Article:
Over 40,000 new cases of oral cancer will be diagnosed in the US this year and many more cases will be diagnosed with dysplasia (pre-cancer). This includes those cancers that occur in the mouth itself, in the very back of the mouth known as the oropharynx, and on the exterior lip of the mouth. Oral cancer is the sixth most common type of cancer in North America. Statistics reveal that more cases of oral cancer are diagnosed in a year than cervical or ovarian cancer, and more people die from oral cancer in a year than from melanoma or cervical cancer. Thankfully approximately 84 percent of oral cancer cases may detected early by a dental professional.
Screening for oral cancer is quick and easy, with no pain or discomfort involved. It's critical for early diagnosis and prevention. It takes less than five minutes, and can be done by our dental hygienist or Dr. Clark. They will be looking for any lumps or abnormalities, red, white or grey areas and/or tenderness.
What You Can Expect
1. We will physically examine and inspect the outside and inside of your gums and cheeks, extending all the way from top to bottom and front to back.
2. We will examine and inspect the floor of your mouth underneath your tongue and the roof of your mouth.
3. We will touch and inspect your lymph nodes in your neck and jaw, inside and outside of your lips, your major salivary glands as well as your jaw joint (TMJ) and the area around your ears.
4. We will visually inspect your face for signs of asymmetry or swelling.
5. We will pull out your tongue with gauze to inspect the sides, top and bottom.
6. We’ll have you say “ahhh” in order to inspect the back of your mouth and throat.
7. If there are any abnormal findings, a full review of your smoking and/or drinking habits, your lifestyle and any specific health concerns will be discussed along with a review of the medications you are taking which could affect the condition of your mouth, head or neck area.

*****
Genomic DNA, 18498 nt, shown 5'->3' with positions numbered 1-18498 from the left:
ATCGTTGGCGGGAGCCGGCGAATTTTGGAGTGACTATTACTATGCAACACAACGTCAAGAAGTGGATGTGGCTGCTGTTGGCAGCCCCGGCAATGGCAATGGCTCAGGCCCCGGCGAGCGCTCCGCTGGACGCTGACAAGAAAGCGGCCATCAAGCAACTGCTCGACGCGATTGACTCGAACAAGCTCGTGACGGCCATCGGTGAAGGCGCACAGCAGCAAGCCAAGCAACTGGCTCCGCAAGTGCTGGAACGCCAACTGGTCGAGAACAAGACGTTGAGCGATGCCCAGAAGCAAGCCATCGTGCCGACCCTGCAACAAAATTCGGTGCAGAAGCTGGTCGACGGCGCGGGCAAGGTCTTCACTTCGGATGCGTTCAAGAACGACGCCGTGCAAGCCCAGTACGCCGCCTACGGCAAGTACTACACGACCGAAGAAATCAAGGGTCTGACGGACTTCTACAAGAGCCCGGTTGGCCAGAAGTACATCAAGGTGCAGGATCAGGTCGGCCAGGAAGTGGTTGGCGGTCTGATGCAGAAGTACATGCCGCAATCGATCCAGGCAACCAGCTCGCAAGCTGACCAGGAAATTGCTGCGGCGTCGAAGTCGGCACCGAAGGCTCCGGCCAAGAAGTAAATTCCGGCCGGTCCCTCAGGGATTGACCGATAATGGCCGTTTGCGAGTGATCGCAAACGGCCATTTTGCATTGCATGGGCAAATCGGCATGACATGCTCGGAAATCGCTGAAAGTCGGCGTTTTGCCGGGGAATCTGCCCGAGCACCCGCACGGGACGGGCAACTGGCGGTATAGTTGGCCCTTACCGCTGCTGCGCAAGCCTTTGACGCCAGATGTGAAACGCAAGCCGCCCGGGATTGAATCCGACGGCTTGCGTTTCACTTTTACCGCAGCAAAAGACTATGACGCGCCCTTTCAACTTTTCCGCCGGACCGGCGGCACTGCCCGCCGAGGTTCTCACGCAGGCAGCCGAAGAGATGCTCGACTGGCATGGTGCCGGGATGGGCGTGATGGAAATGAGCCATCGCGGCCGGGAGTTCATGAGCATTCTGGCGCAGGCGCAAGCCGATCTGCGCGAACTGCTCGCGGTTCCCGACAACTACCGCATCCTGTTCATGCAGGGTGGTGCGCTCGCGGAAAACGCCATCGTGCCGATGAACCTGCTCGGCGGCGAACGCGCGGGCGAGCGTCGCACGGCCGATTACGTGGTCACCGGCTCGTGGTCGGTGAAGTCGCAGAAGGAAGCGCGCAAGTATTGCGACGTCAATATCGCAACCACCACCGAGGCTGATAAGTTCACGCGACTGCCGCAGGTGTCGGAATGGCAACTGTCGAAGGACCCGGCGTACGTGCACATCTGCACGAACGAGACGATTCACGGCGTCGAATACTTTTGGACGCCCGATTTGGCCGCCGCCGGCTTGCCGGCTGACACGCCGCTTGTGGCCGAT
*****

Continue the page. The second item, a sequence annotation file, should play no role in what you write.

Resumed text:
Performing an oral cancer self-check
In-between dental visits you can perform a self-check by doing the following:
1. Purchase an oral mirror available at any drugstore, this will allow you to inspect your mouth easily.
2. Use a small, bright flashlight that you can easily move around.
3. Check for any new lumps or bumps or extreme tenderness anywhere in your mouth. You can touch the tissue between your thumb and forefinger, or press against your face from the outside to try and feel for bumps. Press beneath your tongue for the bottom of your mouth.
4. To check your tongue, grasp it with cloth or gauze extending your tongue. Say “ahhh” to check the back of your throat and tongue. (You may need someone to help you at this point to get a good look at the back of your throat.)
5. During your exam watch for discolored areas or spots with unusual texture. After you have performed a few self-check exams you will be able to tell the difference between what is normal for you and what is not.
6. If you have any sore spots in your mouth or throat that do not heal within two weeks, or if you have difficulty swallowing please contact us immediately.
If you do see something suspicious, it does not mean you have oral cancer. Only a small number of people with abnormalities will be diagnosed with oral cancer. However, all abnormal areas need further investigation to rule out precancerous or cancerous lesions. This may include a biopsy of the suspicious area.
You can call our office and we will immediately get you in for an exam. There is no reason to prolong worry. Ignoring the problem is NOT THE ANSWER. This month we are offering free Oral Cancer Exams so it’s a great time to schedule an appointment and put your mind at ease.
Schedule your FREE
Oral Cancer Exam today!